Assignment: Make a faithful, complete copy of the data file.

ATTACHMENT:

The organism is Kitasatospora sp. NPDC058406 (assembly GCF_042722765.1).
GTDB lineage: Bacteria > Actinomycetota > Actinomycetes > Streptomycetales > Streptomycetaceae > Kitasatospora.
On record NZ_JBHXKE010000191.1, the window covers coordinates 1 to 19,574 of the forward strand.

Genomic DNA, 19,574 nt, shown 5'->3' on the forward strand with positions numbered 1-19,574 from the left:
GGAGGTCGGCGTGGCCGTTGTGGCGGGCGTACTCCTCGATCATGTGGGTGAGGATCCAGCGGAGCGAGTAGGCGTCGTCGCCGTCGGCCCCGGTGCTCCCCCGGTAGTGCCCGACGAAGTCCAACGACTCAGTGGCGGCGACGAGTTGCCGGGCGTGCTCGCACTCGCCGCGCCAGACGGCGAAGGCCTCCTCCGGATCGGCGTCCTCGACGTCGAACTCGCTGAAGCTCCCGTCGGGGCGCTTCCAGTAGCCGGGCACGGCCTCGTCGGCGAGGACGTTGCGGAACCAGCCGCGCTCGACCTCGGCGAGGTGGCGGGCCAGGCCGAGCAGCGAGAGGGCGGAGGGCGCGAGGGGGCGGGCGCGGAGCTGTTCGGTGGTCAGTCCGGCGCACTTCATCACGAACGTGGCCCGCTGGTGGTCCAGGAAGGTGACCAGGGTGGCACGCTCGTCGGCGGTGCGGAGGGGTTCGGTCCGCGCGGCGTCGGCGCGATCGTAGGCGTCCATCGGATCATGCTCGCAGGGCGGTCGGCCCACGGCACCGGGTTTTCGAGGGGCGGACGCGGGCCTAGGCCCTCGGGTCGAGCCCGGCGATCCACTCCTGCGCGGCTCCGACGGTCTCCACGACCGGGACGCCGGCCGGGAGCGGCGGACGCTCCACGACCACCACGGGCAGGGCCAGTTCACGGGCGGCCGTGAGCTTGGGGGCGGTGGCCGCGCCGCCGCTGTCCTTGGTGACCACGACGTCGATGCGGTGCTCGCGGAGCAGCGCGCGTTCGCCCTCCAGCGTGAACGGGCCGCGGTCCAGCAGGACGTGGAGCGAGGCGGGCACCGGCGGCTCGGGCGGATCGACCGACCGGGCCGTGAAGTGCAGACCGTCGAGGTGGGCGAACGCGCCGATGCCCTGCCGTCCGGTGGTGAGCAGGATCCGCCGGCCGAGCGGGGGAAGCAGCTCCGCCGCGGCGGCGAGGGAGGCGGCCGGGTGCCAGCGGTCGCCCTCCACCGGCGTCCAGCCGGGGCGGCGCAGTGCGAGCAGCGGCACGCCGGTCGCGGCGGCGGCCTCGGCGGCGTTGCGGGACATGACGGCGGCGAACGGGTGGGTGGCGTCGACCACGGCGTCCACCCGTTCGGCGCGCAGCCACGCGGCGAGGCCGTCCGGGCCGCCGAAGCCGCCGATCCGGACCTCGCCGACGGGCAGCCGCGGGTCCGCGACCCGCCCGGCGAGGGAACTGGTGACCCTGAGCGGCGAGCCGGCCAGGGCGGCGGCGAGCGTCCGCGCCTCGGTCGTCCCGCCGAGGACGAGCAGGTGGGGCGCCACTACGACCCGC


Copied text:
The organism is Kitasatospora sp. NPDC058406 (assembly GCF_042722765.1).
GTDB lineage: Bacteria > Actinomycetota > Actinomycetes > Streptomycetales > Streptomycetaceae > Kitasatospora.
On record NZ_JBHXKE010000191.1, the window covers coordinates 1 to 19,574 of the forward strand.

Genomic DNA, 19,574 nt, shown 5'->3' on the forward strand with positions numbered 1-19,574 from the left:
GGAGGTCGGCGTGGCCGTTGTGGCGGGCGTACTCCTCGATCATGTGGGTGAGGATCCAGCGGAGCGAGTAGGCGTCGTCGCCGTCGGCCCCGGTGCTCCCCCGGTAGTGCCCGACGAAGTCCAACGACTCAGTGGCGGCGACGAGTTGCCGGGCGTGCTCGCACTCGCCGCGCCAGACGGCGAAGGCCTCCTCCGGATCGGCGTCCTCGACGTCGAACTCGCTGAAGCTCCCGTCGGGGCGCTTCCAGTAGCCGGGCACGGCCTCGTCGGCGAGGACGTTGCGGAACCAGCCGCGCTCGACCTCGGCGAGGTGGCGGGCCAGGCCGAGCAGCGAGAGGGCGGAGGGCGCGAGGGGGCGGGCGCGGAGCTGTTCGGTGGTCAGTCCGGCGCACTTCATCACGAACGTGGCCCGCTGGTGGTCCAGGAAGGTGACCAGGGTGGCACGCTCGTCGGCGGTGCGGAGGGGTTCGGTCCGCGCGGCGTCGGCGCGATCGTAGGCGTCCATCGGATCATGCTCGCAGGGCGGTCGGCCCACGGCACCGGGTTTTCGAGGGGCGGACGCGGGCCTAGGCCCTCGGGTCGAGCCCGGCGATCCACTCCTGCGCGGCTCCGACGGTCTCCACGACCGGGACGCCGGCCGGGAGCGGCGGACGCTCCACGACCACCACGGGCAGGGCCAGTTCACGGGCGGCCGTGAGCTTGGGGGCGGTGGCCGCGCCGCCGCTGTCCTTGGTGACCACGACGTCGATGCGGTGCTCGCGGAGCAGCGCGCGTTCGCCCTCCAGCGTGAACGGGCCGCGGTCCAGCAGGACGTGGAGCGAGGCGGGCACCGGCGGCTCGGGCGGATCGACCGACCGGGCCGTGAAGTGCAGACCGTCGAGGTGGGCGAACGCGCCGATGCCCTGCCGTCCGGTGGTGAGCAGGATCCGCCGGCCGAGCGGGGGAAGCAGCTCCGCCGCGGCGGCGAGGGAGGCGGCCGGGTGCCAGCGGTCGCCCTCCACCGGCGTCCAGCCGGGGCGGCGCAGTGCGAGCAGCGGCACGCCGGTCGCGGCGGCGGCCTCGGCGGCGTTGCGGGACATGACGGCGGCGAACGGGTGGGTGGCGTCGACCACGGCGTCCACCCGTTCGGCGCGCAGCCACGCGGCGAGGCCGTCCGGGCCGCCGAAGCCGCCGATCCGGACCTCGCCGACGGGCAGCCGCGGGTCCGCGACCCGCCCGGCGAGGGAACTGGTGACCCTGAGCGGCGAGCCGGCCAGGGCGGCGGCGAGCGTCCGCGCCTCGGTCGTCCCGCCGAGGACGAGCAGGTGGGGCGCCACTACGACCCGC